Bella Vista Residents Gather Their Own Research in ‘Stump Dump’ Investigation


Just a day after the Governor toured The Trafalgar Road fire people living nearby are finding their owns way of measuring the air quality at their homes.

And we spoke with one resident who said she now believes the economy of Bella Vista is in danger.

“We’ve seen some of the things that are out at this dump and we know this dump is not just trees,” said Bella Vista Resident, Chris Nelson.
The Trafalgar Road fire also known as “The Stump Dump” continues to heat up concerns from residents about their quality of life. 

Now they are conducting their own research to prove it’s not safe.

“We’ve all, in my family, have experienced some kind of persistent cough or respiratory issues, headaches, ears, nose and throat problems,” said Nelson.

Chris Nelson lives 1,250 feet from the fire. 

After experiencing health issues for months he decided to make his own website for residents to visit and see just how serious the problem really is.

“Whenever I’ve used it for leaves in the fall before they closed it I saw concrete and some construction debris out there. Didn’t think much of it because it’s concrete but it’s alluding to be more under the surface of this,” said Nelson.

Residents like Cynthia Rawlinson also said they are now concerned of how the fire will affect the value of their homes.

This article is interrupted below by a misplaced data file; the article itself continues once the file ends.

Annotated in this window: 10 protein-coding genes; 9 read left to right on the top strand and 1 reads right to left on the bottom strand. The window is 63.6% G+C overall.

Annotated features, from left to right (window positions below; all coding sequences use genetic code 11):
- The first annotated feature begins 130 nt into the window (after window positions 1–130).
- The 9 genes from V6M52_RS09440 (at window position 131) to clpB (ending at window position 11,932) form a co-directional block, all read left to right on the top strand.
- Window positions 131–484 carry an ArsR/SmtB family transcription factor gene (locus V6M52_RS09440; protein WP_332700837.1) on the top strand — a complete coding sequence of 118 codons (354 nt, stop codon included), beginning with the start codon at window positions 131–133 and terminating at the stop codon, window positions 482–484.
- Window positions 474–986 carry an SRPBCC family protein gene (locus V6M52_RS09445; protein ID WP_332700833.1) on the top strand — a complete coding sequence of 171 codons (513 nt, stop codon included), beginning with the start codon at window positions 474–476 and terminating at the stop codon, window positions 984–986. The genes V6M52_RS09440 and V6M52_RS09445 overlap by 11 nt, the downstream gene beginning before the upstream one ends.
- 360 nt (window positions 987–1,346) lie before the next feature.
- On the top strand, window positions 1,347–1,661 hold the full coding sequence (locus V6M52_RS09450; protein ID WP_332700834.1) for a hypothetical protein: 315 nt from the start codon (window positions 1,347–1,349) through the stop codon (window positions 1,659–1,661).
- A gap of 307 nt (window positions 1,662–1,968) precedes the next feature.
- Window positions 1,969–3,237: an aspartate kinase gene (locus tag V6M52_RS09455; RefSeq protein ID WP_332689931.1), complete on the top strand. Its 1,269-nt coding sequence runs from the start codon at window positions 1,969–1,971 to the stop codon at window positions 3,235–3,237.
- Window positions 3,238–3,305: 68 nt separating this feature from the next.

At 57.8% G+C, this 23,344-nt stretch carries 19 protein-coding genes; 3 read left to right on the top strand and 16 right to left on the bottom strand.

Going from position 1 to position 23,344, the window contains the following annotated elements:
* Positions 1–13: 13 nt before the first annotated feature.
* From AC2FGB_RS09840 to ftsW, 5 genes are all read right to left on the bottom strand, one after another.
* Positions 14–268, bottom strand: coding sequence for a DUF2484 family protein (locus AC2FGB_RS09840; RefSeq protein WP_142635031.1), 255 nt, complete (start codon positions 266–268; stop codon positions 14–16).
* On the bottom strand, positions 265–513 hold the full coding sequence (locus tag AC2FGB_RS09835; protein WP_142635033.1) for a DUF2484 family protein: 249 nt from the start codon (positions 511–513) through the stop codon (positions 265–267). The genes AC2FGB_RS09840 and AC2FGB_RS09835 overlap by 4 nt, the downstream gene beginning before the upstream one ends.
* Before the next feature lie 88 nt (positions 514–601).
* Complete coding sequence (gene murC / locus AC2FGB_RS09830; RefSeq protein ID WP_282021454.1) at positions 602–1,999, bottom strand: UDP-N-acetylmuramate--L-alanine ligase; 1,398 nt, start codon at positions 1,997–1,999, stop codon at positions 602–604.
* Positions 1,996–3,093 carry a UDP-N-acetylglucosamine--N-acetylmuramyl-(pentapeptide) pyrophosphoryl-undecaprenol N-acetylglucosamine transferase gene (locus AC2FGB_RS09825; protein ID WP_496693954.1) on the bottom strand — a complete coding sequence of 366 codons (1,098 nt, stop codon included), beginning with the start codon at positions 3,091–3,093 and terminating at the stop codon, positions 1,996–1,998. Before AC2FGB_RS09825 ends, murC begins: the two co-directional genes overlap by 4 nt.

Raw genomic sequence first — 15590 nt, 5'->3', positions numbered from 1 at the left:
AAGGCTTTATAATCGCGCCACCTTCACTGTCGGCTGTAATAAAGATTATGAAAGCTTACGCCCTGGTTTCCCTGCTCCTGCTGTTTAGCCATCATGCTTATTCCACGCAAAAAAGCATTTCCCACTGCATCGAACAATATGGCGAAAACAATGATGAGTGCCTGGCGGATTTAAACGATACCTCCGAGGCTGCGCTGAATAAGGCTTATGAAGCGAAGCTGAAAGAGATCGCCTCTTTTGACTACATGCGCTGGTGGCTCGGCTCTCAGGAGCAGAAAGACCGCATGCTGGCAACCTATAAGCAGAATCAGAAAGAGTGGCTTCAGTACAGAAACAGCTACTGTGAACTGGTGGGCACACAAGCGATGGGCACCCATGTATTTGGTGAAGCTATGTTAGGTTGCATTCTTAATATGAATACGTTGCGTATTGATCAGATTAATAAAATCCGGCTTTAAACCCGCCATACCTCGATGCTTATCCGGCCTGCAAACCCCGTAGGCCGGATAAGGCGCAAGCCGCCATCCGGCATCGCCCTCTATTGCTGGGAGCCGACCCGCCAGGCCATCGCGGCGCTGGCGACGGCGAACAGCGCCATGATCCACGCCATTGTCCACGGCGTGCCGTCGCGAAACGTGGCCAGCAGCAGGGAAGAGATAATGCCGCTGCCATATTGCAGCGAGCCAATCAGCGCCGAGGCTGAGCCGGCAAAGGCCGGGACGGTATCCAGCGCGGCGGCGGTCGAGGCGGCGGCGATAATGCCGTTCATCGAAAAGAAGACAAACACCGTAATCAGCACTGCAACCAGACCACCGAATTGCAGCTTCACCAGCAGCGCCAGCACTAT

“Will we get the value out of our home, will someone who comes to see our home, they’ll notice the smell in the air, will they want to move here,” said Bella Vista Resident, Cynthia Rawlinson.

After moving from Northern Virginia over a year ago Rawlinson said her reason for calling Bella Vista home is gone.

“I think it’s sad, it took a lot of money and time and effort to move here with ideas of retiring, getting outdoors, improving your health and just the opposite occurred,” said Rawlinson.

Rawlinson said all residents just want to enjoy living in the area again. 

“You can’t underestimate either too old or too young, the value of clean air and the fact that the smoke makes it difficult to even be outside on your front porch or your back porch,” said Rawlinson.

In his visit yesterday, Governor Asa Hutchinson called the Trafalgar Fire an emergency and is asking for help from the Pollution Control And Ecology Commission to come up with the almost one million dollars needed to fix the problem.

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